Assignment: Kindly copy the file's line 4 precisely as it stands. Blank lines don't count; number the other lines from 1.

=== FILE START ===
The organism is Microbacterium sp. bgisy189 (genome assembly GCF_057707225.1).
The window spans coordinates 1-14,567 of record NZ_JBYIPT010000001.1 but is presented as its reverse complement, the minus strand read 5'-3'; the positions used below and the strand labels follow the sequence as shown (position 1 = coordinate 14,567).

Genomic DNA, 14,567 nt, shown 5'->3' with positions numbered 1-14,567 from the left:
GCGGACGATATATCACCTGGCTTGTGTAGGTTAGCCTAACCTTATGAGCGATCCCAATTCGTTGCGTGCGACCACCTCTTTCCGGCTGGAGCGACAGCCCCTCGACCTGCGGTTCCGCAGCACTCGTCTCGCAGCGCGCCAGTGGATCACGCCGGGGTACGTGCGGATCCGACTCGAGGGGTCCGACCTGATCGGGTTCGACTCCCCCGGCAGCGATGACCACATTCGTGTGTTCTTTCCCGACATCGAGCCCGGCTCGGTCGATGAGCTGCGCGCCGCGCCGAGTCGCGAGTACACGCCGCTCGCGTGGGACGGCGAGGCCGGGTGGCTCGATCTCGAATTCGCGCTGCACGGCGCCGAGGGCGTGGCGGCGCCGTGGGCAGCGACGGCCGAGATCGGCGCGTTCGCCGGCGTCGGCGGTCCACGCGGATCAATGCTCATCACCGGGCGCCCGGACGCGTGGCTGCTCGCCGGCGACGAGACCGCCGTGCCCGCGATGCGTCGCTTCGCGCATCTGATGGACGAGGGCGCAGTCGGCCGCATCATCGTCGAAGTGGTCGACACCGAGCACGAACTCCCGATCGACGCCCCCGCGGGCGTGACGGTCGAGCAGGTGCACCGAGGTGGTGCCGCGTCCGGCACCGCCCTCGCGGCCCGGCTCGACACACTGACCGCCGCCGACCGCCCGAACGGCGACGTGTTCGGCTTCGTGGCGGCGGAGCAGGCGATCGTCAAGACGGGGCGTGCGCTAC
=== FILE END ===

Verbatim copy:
GCGGACGATATATCACCTGGCTTGTGTAGGTTAGCCTAACCTTATGAGCGATCCCAATTCGTTGCGTGCGACCACCTCTTTCCGGCTGGAGCGACAGCCCCTCGACCTGCGGTTCCGCAGCACTCGTCTCGCAGCGCGCCAGTGGATCACGCCGGGGTACGTGCGGATCCGACTCGAGGGGTCCGACCTGATCGGGTTCGACTCCCCCGGCAGCGATGACCACATTCGTGTGTTCTTTCCCGACATCGAGCCCGGCTCGGTCGATGAGCTGCGCGCCGCGCCGAGTCGCGAGTACACGCCGCTCGCGTGGGACGGCGAGGCCGGGTGGCTCGATCTCGAATTCGCGCTGCACGGCGCCGAGGGCGTGGCGGCGCCGTGGGCAGCGACGGCCGAGATCGGCGCGTTCGCCGGCGTCGGCGGTCCACGCGGATCAATGCTCATCACCGGGCGCCCGGACGCGTGGCTGCTCGCCGGCGACGAGACCGCCGTGCCCGCGATGCGTCGCTTCGCGCATCTGATGGACGAGGGCGCAGTCGGCCGCATCATCGTCGAAGTGGTCGACACCGAGCACGAACTCCCGATCGACGCCCCCGCGGGCGTGACGGTCGAGCAGGTGCACCGAGGTGGTGCCGCGTCCGGCACCGCCCTCGCGGCCCGGCTCGACACACTGACCGCCGCCGACCGCCCGAACGGCGACGTGTTCGGCTTCGTGGCGGCGGAGCAGGCGATCGTCAAGACGGGGCGTGCGCTAC